Now, for this era of American history, I like to focus on a famous American who has witnessed many of the key events of modern times and has also met many world leaders: Billy Graham. I have two book options to recommend. Pick the one that you think will be the best fit for your family: Billy Graham: God’s Ambassador by Russ Busby or Billy Graham: Just Get Up Out of Your Seat by Catherine Mackenzie (1918–2005). Just Get Up Out of Your Seat is a biography; it tells the story of Billy Graham’s life and ministry in living biography fashion. God’s Ambassador also tells his story, but it is more of a scrapbook format with short entries about key events and people and lots of photographs and captions. It also includes quotes from world leaders, celebrities, politicians, and crusade attendees whose lives were touched by this man. I think Billy Graham’s life is a great way to encourage some mental connections and, in a way, review historical events and people as you read about and see his interactions with them through his long lifetime.

Then I want to mention the reference book, Our Country’s Presidents by Ann Bausum. I reviewed it in the post covering Early Modern favorite books for the whole family. It is updated with each new president and provides a great portrait of each president in American history. A nice reference book to keep on your shelf.

World History

I have four great books to recommend for your whole family to enjoy together.

First is Stories of the Nations, Volume 2, by Lorene Lambert (1850–2012). We talked about Volume 1 for the Early Modern time period; Volume 2 covers Modern Times. It includes events in the histories of Germany, China, Africa, Russia, England, Israel, Japan, Norway, Peru, and more. It tells the stories of inventors, explorers, rulers, patriots, and scientists from around the world. Your child will learn about the world wars, about how the great depression was worldwide, about the discovery of the Dead Sea Scrolls, the toppling of the Berlin Wall, and the building of the Channel Tunnel between France and England. Thirty-two living chapters, along with helpful maps in the back. And Narration Notecards are also available for this title, giving you custom narration prompt options for each chapter.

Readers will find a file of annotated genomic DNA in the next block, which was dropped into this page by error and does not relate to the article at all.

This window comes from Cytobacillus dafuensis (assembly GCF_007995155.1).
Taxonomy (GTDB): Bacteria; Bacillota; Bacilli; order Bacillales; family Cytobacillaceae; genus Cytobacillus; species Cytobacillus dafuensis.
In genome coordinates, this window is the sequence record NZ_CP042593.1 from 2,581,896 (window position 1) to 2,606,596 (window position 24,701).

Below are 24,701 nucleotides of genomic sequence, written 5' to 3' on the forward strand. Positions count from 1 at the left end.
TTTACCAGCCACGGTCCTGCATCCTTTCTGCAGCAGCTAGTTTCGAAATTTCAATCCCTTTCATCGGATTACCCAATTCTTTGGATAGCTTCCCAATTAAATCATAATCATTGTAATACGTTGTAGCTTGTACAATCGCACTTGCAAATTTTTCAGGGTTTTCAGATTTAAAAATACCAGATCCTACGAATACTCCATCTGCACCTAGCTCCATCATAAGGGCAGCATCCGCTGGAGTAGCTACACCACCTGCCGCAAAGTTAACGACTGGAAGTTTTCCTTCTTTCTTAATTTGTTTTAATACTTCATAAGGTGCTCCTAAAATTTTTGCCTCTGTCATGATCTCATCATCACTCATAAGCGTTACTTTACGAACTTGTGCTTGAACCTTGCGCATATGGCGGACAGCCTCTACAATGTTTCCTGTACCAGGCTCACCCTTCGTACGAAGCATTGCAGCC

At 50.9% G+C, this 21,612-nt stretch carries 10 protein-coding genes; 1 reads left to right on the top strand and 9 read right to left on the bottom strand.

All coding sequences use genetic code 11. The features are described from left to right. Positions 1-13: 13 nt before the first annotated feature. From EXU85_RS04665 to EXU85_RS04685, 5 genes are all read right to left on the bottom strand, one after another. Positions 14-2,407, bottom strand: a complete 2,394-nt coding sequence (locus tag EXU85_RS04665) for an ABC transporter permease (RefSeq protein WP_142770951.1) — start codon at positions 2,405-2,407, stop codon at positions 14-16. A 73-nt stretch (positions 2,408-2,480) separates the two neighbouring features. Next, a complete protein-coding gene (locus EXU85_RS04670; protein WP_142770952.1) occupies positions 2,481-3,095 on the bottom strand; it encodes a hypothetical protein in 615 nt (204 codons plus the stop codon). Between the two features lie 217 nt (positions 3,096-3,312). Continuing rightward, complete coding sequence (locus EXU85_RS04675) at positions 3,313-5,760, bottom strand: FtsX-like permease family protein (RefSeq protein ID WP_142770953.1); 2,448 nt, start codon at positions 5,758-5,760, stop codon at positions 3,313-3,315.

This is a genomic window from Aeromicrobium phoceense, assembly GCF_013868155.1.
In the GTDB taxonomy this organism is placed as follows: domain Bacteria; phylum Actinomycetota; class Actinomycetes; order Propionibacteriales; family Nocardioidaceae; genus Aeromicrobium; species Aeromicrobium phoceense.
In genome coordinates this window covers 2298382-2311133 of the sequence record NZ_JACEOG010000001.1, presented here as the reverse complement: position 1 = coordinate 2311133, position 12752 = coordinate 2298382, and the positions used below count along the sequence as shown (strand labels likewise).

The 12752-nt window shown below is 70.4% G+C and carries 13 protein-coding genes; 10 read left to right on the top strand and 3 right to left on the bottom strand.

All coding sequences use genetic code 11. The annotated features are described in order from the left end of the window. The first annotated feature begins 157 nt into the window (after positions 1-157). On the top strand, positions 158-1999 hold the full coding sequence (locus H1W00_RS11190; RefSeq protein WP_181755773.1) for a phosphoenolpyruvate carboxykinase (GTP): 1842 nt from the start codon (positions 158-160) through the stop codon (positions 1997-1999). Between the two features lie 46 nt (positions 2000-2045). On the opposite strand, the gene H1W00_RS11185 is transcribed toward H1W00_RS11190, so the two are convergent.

Next is a biography of George Mueller by Faith Coxe Bailey (1805–1898). Reading about George Mueller’s life will give your students a picture of what life was like for many people in England in the 1800s. Your family will also be challenged in their faith as you read about how George Mueller grew to trust God completely with the needs of the countless orphans in his care. It’s a powerful story.

Then two more biographies I like to recommend for the whole family to read: Gandhi: The Young Protestor Who Founded a Nation by Philip Wilkinson (1869–1948) and Mandela: The Rebel Who Led His Nation to Freedom by Ann Kramer (1918–2010). Both are similar in their format. Not thick, but packed full of illustrations, artifacts, explanatory notes, photographs, and captions. Take these in small chunks; don’t try to read the whole book in one sitting. Your children will remember much more if you read shorter portions and give them time to ponder what was read before diving into the next portion. Gandhi and Mandela are key figures on the world history stage of modern times, and these books will give a good introduction to the ideas that ruled their lives and the experiences that shaped them. Each book features a timeline along the bottom of the pages that can be helpful for narrations. The succinct entries can give you key events to ask your children to elaborate on, to tell all they can remember about that event.

So those are my top picks for the whole family to enjoy reading about Modern times. I’ll be covering my favorite titles for the various grade levels in future posts.